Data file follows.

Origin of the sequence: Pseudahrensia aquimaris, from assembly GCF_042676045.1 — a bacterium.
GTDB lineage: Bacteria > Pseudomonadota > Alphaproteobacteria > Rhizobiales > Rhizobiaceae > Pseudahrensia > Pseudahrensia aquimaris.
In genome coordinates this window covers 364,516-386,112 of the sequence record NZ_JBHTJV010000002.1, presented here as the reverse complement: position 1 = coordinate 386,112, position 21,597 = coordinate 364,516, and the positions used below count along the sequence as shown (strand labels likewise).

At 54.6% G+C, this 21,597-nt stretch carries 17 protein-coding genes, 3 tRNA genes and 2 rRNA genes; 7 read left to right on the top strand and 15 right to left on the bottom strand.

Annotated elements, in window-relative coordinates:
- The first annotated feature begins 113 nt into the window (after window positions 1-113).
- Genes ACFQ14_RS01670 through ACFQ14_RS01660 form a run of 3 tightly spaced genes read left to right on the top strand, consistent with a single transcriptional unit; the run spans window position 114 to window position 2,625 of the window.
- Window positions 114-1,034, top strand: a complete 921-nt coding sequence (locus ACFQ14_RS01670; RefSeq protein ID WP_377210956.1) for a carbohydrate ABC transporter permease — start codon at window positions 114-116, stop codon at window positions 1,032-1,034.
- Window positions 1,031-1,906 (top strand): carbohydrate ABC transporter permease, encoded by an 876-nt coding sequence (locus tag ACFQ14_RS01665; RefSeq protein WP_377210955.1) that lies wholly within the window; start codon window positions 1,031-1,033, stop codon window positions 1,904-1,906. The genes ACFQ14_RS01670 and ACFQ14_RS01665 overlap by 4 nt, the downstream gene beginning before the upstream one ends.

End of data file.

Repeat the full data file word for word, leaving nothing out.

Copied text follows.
Origin of the sequence: Pseudahrensia aquimaris, from assembly GCF_042676045.1 — a bacterium.
GTDB lineage: Bacteria > Pseudomonadota > Alphaproteobacteria > Rhizobiales > Rhizobiaceae > Pseudahrensia > Pseudahrensia aquimaris.
In genome coordinates this window covers 364,516-386,112 of the sequence record NZ_JBHTJV010000002.1, presented here as the reverse complement: position 1 = coordinate 386,112, position 21,597 = coordinate 364,516, and the positions used below count along the sequence as shown (strand labels likewise).

At 54.6% G+C, this 21,597-nt stretch carries 17 protein-coding genes, 3 tRNA genes and 2 rRNA genes; 7 read left to right on the top strand and 15 right to left on the bottom strand.

Annotated elements, in window-relative coordinates:
- The first annotated feature begins 113 nt into the window (after window positions 1-113).
- Genes ACFQ14_RS01670 through ACFQ14_RS01660 form a run of 3 tightly spaced genes read left to right on the top strand, consistent with a single transcriptional unit; the run spans window position 114 to window position 2,625 of the window.
- Window positions 114-1,034, top strand: a complete 921-nt coding sequence (locus ACFQ14_RS01670; RefSeq protein ID WP_377210956.1) for a carbohydrate ABC transporter permease — start codon at window positions 114-116, stop codon at window positions 1,032-1,034.
- Window positions 1,031-1,906 (top strand): carbohydrate ABC transporter permease, encoded by an 876-nt coding sequence (locus tag ACFQ14_RS01665; RefSeq protein WP_377210955.1) that lies wholly within the window; start codon window positions 1,031-1,033, stop codon window positions 1,904-1,906. The genes ACFQ14_RS01670 and ACFQ14_RS01665 overlap by 4 nt, the downstream gene beginning before the upstream one ends.